As a fan of Stephen King’s literature work, I’m sometimes puzzled as to why I often feel the need to shy away from my love for his work when talking with those more savvy in the ways of modern writing. First of all, to make a grosse and possibly arrogant generalization, I usually find book geeks to be some of the more snobbish geeks out there in the world. Perhaps just from limited experience with that particular faction of mega-geeks, but this stereotype has helped me to avoid MANY overly-intellectual conversations with college kids who have tried to turn me on to "edgy" and "controversial" writers, which is usually just some bag of wind college professor talking about bagging a bunch of chicks and smoking a ton of grass; to which his students undoubtebly go out and buy in the droves. Okay, so I buy into a lot of stereotypes and I’m not the most open-minded twenty year old; but I’ll bet I’m the only young person you know currently listening to classic Roy Orbison! Okay, that had absolutely nothing to do with anything, but served as an excellent promotion of this killer Best of Roy Orbison CD I picked up last week. So yes, that’s my blanket generalization and ancient rock & roll reference for this review, all I need to do is squeeze in something about Japan, throw out some hip hop lingo and go on and on about Mr. T and the A-Team and this article will have the makings of a classic. Yet, I digress and try to move back on topic. Stephen King and movies. I might be more than a little crazy, but I think the staple that his stories generally make terrible movies might be a little on the false side – if there is any true or false in the world of opinion… but that’s a little too deep to think about for an article like this. Okay, yes, there have been some pretty horrendous flicks made; but along the way there have been some classic films of cheese – and who am I to deny a good B-Movie or an underrated classic? So, having read my fair share of Stephen King novels, I’ll try and show any insight I may be able to muster and hopefully make a film sound even better than it actually is – because lying to you is what I’m paid to do… and I’m paid in oak nuts.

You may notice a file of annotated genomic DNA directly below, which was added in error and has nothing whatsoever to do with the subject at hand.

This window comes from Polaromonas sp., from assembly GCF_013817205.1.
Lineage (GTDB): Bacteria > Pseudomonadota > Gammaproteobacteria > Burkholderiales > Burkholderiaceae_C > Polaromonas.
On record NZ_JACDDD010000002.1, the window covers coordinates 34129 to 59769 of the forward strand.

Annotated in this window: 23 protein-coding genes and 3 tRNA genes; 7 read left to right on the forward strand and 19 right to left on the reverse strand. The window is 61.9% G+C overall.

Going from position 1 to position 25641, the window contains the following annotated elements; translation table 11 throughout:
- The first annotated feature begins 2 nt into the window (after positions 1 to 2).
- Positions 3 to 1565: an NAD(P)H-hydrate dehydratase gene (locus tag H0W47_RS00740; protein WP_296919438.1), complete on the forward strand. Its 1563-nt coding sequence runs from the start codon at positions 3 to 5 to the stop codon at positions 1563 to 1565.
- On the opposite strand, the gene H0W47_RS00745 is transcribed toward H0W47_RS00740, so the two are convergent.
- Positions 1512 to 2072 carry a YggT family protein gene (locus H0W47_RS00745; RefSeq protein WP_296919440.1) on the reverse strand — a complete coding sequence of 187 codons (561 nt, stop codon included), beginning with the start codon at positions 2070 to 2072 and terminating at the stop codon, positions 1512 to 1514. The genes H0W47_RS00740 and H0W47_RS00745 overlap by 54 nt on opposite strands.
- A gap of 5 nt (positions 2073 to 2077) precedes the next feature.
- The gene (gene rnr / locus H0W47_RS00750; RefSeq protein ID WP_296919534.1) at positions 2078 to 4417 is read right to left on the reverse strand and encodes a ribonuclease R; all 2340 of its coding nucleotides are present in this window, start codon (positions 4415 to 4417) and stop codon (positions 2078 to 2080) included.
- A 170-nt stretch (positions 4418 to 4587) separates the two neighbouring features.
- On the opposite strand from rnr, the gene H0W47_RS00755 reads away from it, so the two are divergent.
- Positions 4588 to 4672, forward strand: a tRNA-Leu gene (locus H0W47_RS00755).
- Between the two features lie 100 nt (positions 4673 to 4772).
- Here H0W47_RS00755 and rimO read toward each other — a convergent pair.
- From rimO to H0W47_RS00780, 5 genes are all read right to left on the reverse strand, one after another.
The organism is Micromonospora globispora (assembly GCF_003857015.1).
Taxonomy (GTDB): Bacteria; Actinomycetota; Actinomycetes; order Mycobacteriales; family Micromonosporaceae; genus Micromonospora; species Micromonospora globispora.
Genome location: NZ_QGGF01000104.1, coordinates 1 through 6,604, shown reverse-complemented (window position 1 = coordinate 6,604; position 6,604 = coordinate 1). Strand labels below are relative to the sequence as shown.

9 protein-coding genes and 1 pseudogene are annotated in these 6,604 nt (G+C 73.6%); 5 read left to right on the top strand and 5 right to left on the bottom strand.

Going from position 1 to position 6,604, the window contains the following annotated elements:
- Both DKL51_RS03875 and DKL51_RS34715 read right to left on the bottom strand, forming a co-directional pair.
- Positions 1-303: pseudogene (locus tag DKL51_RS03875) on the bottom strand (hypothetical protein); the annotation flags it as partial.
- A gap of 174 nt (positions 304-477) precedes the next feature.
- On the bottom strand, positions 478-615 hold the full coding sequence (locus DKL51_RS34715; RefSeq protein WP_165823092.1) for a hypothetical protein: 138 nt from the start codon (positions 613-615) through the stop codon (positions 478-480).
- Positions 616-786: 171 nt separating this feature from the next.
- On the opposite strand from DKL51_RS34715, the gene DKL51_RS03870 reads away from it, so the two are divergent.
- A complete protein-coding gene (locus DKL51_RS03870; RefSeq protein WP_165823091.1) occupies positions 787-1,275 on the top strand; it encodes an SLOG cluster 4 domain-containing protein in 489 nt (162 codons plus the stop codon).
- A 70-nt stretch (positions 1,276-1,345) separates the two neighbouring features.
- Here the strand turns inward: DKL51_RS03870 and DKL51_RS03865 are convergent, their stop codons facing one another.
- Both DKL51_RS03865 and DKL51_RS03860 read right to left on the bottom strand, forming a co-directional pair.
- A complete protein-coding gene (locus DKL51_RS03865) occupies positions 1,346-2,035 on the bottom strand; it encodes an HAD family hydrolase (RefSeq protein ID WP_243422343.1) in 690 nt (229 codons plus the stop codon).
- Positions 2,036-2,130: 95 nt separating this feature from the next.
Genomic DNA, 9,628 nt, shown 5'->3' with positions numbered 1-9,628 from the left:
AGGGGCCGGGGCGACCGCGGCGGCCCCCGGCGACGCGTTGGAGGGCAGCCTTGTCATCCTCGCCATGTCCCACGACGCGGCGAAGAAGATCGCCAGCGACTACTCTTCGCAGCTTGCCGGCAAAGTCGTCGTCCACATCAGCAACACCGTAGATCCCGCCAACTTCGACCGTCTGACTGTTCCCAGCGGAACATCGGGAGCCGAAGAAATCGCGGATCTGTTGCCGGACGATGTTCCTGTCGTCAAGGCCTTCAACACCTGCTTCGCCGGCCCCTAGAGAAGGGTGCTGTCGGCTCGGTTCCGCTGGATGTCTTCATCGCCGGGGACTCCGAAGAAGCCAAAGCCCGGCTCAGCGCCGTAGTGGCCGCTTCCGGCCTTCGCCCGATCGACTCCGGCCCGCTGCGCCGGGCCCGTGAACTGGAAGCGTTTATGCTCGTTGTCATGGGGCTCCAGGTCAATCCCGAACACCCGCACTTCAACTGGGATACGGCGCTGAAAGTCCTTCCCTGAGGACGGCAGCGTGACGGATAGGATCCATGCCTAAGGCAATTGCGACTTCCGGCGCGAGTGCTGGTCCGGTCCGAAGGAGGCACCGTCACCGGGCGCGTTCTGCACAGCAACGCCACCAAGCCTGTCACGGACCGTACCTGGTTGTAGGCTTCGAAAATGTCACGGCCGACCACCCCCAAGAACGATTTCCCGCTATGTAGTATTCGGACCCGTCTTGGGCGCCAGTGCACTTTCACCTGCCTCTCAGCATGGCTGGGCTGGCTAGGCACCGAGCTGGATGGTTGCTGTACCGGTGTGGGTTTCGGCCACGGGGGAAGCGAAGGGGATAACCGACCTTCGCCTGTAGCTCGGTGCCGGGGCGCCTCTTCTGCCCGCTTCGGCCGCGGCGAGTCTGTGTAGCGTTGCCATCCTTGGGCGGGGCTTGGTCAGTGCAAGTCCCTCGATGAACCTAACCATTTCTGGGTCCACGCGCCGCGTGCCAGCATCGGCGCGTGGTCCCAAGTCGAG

So, there have been some films out there that have deviated from King’s original novels and sure, some were made for the better and some were made for the worst, but hey, while I’m looking for filler I might as well talk a little about a couple of them. First of all, there’s Cujo. Now, what sucks about talking about the deviations Cujo made are that the two biggest departures for me are the climax, and another scene about a male reaching climax. The first situation is the total conclusion of the film and I hate to spoil it for either the reader or viewer in either case, but, well, if you’ve seen Cujo – imagine a not so happy version of that same scenario. As for that second departure, well, I just don’t like to talk about it on a family oriented place of cinematic fandom such as Rogue Cinema. Basically we have the wife’s bedfellow from outside of marriage getting a bit unhappy with their current relationship and releasing his tension all over their bed while the husband is out of town and the wife is cornered by the bloodthirsty dog of the film’s title. So, the second film to leave it’s original story that springs forth to mind is "It". Now, if that bit about that guy doing dirty things to some blankets was hard for me to talk about… this is even worse. For those of you who haven’t read the book, you probably scoff at the idea of the story featuring dirty, dirty sex – you would be wrong. Let’s just say that by the time those kids think they finish off Pennywise down in the sewers… well, they get up to some dirty business. You think I’m kidding. No, one girl, about six guys… seriously, do the math. I am not joking, for real. The kids get down and dirty, in the raw muck no less! Nasty! I think I could go to jail for reading that… Anyway, the final thing I can think of that was taken out of a book was for Hearts in Atlantis. What was taken out was… well, pretty much everything. I understand that the book Hearts in Atlantis was taken from several short stories that all connected, but the removal of the main story where the film actually gets it’s title hurts the worst. A story about a bunch of guys at college that become obsessed with the game of Hearts – it’s probably the best part of the whole book, and losing it to the cinematic dumps is a shame to this day.